Aquaculture for all

Why abuse allegations should cause a rethink for the Indian shrimp sector

Shrimp Technology & equipment Processing +8 more

Ahead of The Center for Responsible Seafood’s Shrimp Summit, which is taking place in India in June, George Chamberlain reflects on the future of the industry and the recent allegations against some of the key players.

by Senior editor, The Fish Site
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A group of people walking beside a shrimp farm.
George Chamberlain walking beside a smallholder's shrimp pond in India with teams from AquaExchange and The Nature Conservancy


What are the main insights into the state of the shrimp sector that you’ve picked up of late?

Media coverage of alleged labour abuses in India has highlighted the need to openly address the issues, identify any shortcomings, and improve assurances. As with most issues, this is likely driven by rare exceptions from mainstream processing. Nonetheless, it’s important to provide a forum for stakeholders to openly review it, identify any areas for improvement, and implement corrective actions and assurances.

Digital technology is enabling previously unforeseen advances for smallholders, including accurate estimation of shrimp biomass using smart-phone assisted evaluation of check trays in ponds. This, coupled with the estimation of shrimp size, enables estimates of real-time crop value, which reduces risk and enables insurance and financing of smallholders. This is a scalable shift that one could easily see spreading throughout Asia.

Access to rich datasets from digital apps, in turn, enables enrollment in improver programmes leading to certification. The Centre for Responsible Seafood (TCRS) is working closely with AquaExchange in India and Tomota in Vietnam to develop an improver database, with support from The Nature Conservancy (TNC) through a grant from the Walmart Foundation.

There are high hopes for unified global shrimp marketing led by the newly formed Global Shrimp Council to increase shrimp consumption and lift prices.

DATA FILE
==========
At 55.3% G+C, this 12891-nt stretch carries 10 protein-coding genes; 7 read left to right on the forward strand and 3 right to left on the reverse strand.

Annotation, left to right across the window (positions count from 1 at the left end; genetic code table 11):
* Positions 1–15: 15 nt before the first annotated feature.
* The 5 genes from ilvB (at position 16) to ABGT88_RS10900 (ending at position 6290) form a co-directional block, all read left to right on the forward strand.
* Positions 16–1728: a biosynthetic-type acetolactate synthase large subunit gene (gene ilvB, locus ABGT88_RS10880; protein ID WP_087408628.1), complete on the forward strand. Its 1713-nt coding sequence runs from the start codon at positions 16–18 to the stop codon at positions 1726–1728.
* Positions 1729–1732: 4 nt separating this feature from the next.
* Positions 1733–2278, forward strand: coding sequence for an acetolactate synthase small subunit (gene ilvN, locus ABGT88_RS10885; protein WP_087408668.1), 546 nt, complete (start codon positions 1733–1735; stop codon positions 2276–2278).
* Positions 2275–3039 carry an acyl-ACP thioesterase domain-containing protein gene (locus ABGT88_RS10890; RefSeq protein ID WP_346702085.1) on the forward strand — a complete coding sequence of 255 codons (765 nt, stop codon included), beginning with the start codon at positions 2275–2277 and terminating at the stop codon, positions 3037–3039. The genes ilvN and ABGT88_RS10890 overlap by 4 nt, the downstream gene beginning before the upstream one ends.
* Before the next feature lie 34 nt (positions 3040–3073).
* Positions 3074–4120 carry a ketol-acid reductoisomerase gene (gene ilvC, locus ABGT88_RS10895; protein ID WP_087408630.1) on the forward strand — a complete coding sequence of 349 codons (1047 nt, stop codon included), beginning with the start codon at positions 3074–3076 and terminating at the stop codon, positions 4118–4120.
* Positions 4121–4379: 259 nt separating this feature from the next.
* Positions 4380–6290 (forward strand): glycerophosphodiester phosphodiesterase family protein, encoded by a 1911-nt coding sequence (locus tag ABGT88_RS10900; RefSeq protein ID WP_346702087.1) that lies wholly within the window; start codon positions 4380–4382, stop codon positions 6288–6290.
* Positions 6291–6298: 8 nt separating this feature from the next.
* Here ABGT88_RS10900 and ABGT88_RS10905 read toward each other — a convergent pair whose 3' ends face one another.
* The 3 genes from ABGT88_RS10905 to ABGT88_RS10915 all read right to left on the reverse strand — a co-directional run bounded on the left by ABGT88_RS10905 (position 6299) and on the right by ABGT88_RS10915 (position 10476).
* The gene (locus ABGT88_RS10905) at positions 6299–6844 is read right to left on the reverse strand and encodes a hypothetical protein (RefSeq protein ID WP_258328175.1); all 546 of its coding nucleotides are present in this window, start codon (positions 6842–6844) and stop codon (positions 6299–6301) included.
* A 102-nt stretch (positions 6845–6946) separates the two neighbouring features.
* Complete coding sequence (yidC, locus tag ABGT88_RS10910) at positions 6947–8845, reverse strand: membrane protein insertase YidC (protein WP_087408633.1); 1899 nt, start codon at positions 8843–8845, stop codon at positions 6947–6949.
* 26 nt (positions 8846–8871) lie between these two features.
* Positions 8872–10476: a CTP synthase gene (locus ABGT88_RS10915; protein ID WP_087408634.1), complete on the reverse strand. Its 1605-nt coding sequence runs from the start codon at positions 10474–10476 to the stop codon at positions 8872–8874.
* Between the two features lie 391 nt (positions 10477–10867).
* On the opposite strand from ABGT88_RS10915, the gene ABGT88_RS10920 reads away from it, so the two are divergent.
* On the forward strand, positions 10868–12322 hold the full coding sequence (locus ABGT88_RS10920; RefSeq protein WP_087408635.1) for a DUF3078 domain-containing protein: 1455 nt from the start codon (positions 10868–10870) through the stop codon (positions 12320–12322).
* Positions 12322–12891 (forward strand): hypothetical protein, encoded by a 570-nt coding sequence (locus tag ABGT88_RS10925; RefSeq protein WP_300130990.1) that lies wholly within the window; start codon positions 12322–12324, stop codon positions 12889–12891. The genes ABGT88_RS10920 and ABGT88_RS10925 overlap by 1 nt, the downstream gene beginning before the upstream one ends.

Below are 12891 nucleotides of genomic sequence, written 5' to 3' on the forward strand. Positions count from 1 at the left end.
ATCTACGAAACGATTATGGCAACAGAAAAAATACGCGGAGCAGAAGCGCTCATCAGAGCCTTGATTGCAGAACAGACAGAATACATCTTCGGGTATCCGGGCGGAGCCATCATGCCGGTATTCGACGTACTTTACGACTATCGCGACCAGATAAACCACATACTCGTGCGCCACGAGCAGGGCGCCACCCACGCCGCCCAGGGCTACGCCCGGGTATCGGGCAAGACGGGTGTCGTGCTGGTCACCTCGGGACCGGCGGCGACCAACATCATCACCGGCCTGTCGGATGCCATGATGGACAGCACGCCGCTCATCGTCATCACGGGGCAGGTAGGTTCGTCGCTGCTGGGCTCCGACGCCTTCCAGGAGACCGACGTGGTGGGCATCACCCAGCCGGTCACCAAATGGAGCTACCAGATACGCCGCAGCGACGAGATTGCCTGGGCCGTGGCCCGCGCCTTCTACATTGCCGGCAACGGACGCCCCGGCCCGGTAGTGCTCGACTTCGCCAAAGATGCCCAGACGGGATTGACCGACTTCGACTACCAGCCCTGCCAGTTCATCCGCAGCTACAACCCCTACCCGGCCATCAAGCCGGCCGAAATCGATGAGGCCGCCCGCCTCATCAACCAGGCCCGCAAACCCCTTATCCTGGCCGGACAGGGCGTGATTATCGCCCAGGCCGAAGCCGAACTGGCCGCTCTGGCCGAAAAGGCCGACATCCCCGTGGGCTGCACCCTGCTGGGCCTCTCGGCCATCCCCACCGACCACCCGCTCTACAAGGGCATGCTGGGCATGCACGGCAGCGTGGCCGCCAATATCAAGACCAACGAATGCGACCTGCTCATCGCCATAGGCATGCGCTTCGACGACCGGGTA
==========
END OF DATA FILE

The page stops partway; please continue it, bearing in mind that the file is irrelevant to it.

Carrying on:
There is a tight interconnection between shrimp breeding and disease management and a growing recognition of the need for more sentinel testing of breeding families in the actual production environment to assure that appropriate families are selected with increasing tolerance of local pathogens.

Short on time? Watch this summary video.

Are there any rays of hope, despite all the challenges?

An overarching theme of the [TCRS] Shrimp Summit will be identifying best practices around the world that are leading to improved efficiency, sustainability, and cost. As outlined above, there are many opportunities to improve at each level of the production chain.

Can you tell me a bit more about the summit and what you aim to achieve with it?

TCRS launched the first Shrimp Summit in July 2023, in Ho Chi Minh City. It attracted 300 in-person delegates, and 350 virtual attendees. Networking was enhanced with a tasting of shrimp from around the world and a dinner cruise on the Mekong River. We organised a pre-conference bus tour to the super-intensive Minh Phu farm and a two-day post-conference charter-flight tour to Ca Mau, where we visited a shrimp hatchery, processing plants, organic shrimp farms in the mangroves, mangrove restoration area, and a shrimp waste upcycling facility.